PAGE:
Last week, I was approached 3 times by eager new hopeful voice actors. People who were either told they have a great voice, and wanted to know how to get started, or who had already taken some training, and were enthusiastic about their new career. Here are excerpts from one such email:
I’ve retired from 25 years in ABCD in September and just completed voiceover training from XYZ Coaches. I am currently developing a business plan, a logo and contacts to begin sharing my demo and acquiring some experience. I’m writing from my newly minted email account and plan to develop this enterprise, step by step. Currently, XYZ Coaches is hosting a mini-website to promote my demo. It can be found here: http://www.XYZCoaches/mydemo. Attached are the mp3 versions of the demo for your review. I am very excited about the days ahead in the VO world!
I’m excited for t
his person. Maybe he’ll hit the ground running, and find financial success right away. Freelancers are growing by leaps and bounds. The “gig economy” has lots of appeal. See this article entitled: THE EXTINCTION OF THE TRADITIONAL WORKFORCE.
The reality for most freelancers, though — and especially for voice actors — is: this career is built on consistency, patience, and steady growth. I know of only a handful of voice actors who entered this profession, found incredible success, and began feeding their family, as well as paying all their bills within two years. A handful.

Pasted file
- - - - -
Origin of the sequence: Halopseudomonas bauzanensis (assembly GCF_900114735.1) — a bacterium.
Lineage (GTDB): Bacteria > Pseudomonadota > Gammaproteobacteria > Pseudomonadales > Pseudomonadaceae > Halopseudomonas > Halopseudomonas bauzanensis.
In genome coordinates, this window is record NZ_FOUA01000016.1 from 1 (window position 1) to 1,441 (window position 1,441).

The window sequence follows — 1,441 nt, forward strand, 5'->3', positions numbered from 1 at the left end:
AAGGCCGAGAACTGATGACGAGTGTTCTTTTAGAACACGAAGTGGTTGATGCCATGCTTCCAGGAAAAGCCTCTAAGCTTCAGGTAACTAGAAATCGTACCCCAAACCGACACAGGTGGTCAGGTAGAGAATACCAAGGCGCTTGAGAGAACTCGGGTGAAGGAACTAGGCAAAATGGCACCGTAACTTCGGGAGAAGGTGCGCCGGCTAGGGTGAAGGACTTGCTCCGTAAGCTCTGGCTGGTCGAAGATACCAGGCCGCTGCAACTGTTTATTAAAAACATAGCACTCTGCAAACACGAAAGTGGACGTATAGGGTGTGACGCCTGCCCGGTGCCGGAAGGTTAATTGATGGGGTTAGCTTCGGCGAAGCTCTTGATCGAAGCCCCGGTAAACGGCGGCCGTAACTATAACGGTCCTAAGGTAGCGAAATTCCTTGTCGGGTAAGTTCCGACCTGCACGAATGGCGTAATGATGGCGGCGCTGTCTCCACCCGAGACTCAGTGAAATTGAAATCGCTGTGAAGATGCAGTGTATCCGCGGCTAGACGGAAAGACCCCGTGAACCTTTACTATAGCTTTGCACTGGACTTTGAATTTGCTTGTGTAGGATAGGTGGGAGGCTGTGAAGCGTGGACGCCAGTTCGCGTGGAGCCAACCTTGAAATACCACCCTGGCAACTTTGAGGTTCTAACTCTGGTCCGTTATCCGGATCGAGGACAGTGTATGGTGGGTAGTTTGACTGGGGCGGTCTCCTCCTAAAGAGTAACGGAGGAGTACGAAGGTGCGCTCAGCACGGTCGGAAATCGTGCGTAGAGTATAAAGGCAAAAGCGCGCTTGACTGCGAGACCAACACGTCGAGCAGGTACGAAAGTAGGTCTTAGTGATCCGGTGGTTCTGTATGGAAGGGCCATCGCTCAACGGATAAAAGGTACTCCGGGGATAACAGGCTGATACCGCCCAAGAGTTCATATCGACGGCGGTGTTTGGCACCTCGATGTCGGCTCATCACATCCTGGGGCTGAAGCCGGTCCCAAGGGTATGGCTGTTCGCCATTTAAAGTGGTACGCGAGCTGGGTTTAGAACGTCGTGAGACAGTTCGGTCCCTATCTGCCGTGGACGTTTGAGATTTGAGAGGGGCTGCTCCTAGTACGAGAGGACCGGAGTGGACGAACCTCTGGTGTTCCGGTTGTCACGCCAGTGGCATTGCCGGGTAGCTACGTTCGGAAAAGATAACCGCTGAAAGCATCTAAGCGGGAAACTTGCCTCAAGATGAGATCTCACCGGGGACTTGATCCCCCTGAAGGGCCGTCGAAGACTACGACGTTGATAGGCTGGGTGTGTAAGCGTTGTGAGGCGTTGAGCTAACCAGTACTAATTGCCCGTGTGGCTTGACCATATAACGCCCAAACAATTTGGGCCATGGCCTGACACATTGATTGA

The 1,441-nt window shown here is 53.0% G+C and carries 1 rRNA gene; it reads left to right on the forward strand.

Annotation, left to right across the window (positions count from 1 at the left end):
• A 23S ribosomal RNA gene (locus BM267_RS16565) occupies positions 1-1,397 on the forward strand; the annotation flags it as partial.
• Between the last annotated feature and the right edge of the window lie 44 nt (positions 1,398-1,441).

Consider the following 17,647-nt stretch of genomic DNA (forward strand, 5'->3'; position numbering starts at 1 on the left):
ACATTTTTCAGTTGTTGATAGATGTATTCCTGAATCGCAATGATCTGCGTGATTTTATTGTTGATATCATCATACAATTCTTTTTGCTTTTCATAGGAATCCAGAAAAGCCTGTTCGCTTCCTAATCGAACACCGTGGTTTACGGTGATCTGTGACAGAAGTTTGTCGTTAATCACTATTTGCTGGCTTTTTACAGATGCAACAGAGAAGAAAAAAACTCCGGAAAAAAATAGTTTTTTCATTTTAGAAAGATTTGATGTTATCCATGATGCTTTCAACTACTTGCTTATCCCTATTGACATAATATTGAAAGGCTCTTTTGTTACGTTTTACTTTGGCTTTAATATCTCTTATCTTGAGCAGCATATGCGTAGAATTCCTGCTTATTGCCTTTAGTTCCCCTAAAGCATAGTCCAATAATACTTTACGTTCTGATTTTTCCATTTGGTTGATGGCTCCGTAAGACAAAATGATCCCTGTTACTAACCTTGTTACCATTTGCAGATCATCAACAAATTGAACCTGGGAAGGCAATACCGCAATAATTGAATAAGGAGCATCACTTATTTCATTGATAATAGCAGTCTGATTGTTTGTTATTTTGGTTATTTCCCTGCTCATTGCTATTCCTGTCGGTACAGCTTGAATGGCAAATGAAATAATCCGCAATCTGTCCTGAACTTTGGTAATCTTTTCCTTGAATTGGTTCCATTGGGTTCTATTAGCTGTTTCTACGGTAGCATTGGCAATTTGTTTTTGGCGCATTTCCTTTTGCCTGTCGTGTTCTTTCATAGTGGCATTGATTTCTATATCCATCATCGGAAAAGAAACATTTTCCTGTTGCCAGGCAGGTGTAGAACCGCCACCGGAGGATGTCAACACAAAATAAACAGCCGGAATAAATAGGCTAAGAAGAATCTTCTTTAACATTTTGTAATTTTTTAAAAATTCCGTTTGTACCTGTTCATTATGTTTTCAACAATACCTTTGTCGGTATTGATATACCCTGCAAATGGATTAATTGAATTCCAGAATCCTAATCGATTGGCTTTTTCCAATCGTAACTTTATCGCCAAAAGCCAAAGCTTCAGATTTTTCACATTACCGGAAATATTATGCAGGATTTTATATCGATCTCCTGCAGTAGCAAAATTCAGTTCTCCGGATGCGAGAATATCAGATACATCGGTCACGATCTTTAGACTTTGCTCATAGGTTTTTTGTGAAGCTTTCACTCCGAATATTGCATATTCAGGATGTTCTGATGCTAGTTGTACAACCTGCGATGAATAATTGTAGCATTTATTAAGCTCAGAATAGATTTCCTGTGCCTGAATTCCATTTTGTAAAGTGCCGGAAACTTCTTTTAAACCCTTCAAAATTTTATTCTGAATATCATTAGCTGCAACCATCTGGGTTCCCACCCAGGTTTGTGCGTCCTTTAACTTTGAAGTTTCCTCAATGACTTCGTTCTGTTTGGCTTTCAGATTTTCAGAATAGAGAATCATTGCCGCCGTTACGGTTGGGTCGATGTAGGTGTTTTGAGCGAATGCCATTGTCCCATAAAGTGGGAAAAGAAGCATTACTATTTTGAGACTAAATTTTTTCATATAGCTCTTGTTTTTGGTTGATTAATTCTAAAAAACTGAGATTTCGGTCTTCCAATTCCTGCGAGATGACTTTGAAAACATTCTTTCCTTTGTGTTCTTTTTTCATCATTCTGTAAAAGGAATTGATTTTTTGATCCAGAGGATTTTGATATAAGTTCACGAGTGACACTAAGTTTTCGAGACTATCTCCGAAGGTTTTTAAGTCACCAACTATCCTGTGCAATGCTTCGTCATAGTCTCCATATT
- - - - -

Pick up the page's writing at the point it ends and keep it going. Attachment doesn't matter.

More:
I’d never discourage my emailing friend above. He could be in that handful. But going by statistical principles, he’ll most likely land in the realm the rest of us are toiling in; training/practicing/improving in the long haul. Will his enthusiasm survive the inevitable disappointment or long-term reality of hard-fought success?
Voice acting especially requires a deep immersion in the culture of acting, delving into sound freelance business practices, and then a entering a thorough study in the genre to which you’re aspiring.
Are there shortcuts? A few…but you find them through due diligence, asking questions, finding a mentor, networking, becoming part of the community and keeping your eyes & ears open.
Much has been written of late about the brief attention span, and lack of patience in the millenial generation, but I see it across age groups. What are you told about your demo? Keep it to a minute, and make sure the best stuff is in the first 10 secs. No one has time for ANYTHING any more. ‘Certainly no time for patience.
I’d love to see the stats on failure rate after two years in voiceover. Someone please do a longitudinal study on a group of 100 hopefuls, and follow them for two years?
Here’s my somewhat educated guess of the results of such an imaginary study: half drop out within the first year, when they realize big sacks of money never arrived at their door. Another 30 or so may last into the second year, then bow out. Of the twenty-or-so remaining, 10 will be doing voiceover from opportunities part-time from listings they find on ODesk, ThumbTack, or UpWork, and can’t be considered career candidates. In my make-believe scenario, that leaves 10 people. 10% of the original 100 who are willing to see it through and be professional voice actors. (leaving up to you the definition of “professional” — I plan a blog article this week about that).
So what’s the one thing that will help you fail at voiceovers? Impatience.
I’ve been at this seriously almost 10 years. Granted, much of my attention is pulled away to TV News 8 hours/day, but I would argue that I’m a working VO professional nonetheless. Am I in that handful I mentioned above? Not in the least. Am I giving up? Nope. I’m doubling down on patience and determination.